back off


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back off

[′bak ‚ȯf]
(engineering)
To unscrew or disconnect.
To withdraw the drill bit from a borehole.
To withdraw a cutting tool or grinding wheel from contact with the workpiece.
References in periodicals archive ?
If at any point in this conversation you hear a second objection, they repeat their first objection, or their body language or tone changes is, it's time to back off.
We then present a mechanism for the detection of any misuse in the back off stage of 802.
Everton struck the woodwork again as Barkley's low left-footed shot came back off the inside of the post.
The noise encouraged the bear to back off and go downstairs, during which time Knowlton got a handgun and loaded it.
Exeter continued to dominate and Jon Challinor went within a whisker of getting on the scoresheet only to see his chance come back off the post.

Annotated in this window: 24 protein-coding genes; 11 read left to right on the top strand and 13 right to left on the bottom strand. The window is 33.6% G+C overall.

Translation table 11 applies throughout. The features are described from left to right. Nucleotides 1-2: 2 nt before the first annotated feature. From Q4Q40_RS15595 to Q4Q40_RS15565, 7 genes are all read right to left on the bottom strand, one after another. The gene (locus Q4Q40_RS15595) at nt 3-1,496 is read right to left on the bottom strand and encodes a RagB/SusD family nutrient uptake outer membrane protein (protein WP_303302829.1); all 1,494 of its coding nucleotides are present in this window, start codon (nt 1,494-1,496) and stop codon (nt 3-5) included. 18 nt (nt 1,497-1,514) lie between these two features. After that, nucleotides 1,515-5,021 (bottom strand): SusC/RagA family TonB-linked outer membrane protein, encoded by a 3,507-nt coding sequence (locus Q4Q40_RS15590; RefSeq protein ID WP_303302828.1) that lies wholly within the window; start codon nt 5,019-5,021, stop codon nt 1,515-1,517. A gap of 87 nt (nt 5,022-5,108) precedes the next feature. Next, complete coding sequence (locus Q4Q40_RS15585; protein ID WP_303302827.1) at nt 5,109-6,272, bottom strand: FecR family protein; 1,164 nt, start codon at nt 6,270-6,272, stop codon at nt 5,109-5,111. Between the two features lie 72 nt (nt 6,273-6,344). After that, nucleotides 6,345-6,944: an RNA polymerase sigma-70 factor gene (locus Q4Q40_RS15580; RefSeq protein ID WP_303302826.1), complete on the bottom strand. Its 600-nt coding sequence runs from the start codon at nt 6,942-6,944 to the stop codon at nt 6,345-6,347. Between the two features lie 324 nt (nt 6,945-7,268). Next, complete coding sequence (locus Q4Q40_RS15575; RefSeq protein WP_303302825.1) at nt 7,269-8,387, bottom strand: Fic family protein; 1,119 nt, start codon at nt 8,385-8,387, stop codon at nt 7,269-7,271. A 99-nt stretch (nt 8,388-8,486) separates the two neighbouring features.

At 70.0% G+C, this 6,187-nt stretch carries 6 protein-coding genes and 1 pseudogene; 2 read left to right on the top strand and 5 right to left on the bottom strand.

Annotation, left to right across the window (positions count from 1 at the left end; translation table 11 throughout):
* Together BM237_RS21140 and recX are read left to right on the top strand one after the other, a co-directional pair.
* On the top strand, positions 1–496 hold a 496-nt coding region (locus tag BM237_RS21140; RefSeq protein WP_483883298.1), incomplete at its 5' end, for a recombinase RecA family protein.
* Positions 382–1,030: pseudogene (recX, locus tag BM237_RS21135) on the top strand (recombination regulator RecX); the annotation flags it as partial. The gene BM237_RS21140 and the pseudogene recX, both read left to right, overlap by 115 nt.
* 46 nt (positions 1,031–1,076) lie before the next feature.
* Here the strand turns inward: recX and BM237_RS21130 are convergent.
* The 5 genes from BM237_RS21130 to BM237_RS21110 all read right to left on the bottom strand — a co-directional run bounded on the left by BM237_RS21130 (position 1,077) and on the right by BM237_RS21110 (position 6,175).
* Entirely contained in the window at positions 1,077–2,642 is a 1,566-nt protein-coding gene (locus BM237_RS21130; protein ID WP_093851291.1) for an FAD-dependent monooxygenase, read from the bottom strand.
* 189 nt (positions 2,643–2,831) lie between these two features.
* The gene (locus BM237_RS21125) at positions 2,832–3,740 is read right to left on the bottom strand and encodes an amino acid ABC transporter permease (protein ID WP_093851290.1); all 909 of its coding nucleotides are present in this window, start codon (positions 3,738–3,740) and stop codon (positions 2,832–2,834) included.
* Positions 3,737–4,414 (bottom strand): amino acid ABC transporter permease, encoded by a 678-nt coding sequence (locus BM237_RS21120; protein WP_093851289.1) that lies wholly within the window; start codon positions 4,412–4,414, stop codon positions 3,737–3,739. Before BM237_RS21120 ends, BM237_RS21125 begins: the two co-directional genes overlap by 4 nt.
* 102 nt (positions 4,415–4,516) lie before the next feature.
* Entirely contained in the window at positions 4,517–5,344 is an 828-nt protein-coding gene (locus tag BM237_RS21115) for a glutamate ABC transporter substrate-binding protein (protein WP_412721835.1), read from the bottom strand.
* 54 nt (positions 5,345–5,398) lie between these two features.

Likewise, if they can read the figure five when travelling at 50mph they need to back off and for 30mph the figure 3.
As she makes some fumbling progress, a stalker warns Wollie to back off or else.
Phil Clapham had the good sense to back off when the gun was pointed at him and somebody shouted the order to shoot to kill.
headquarters in Santa Fe, customs agents searched the home of the group's president, seizing 30 gallons of the tea and triggering a lawsuit that may force the government to back off.
Iceland has reportedly decided to back off from its plans to kill hundreds of whales over a two-year period.
They should back off and take time to consider the serious consequences of their actions: vis-a-vis the unity of the Anglican Communion.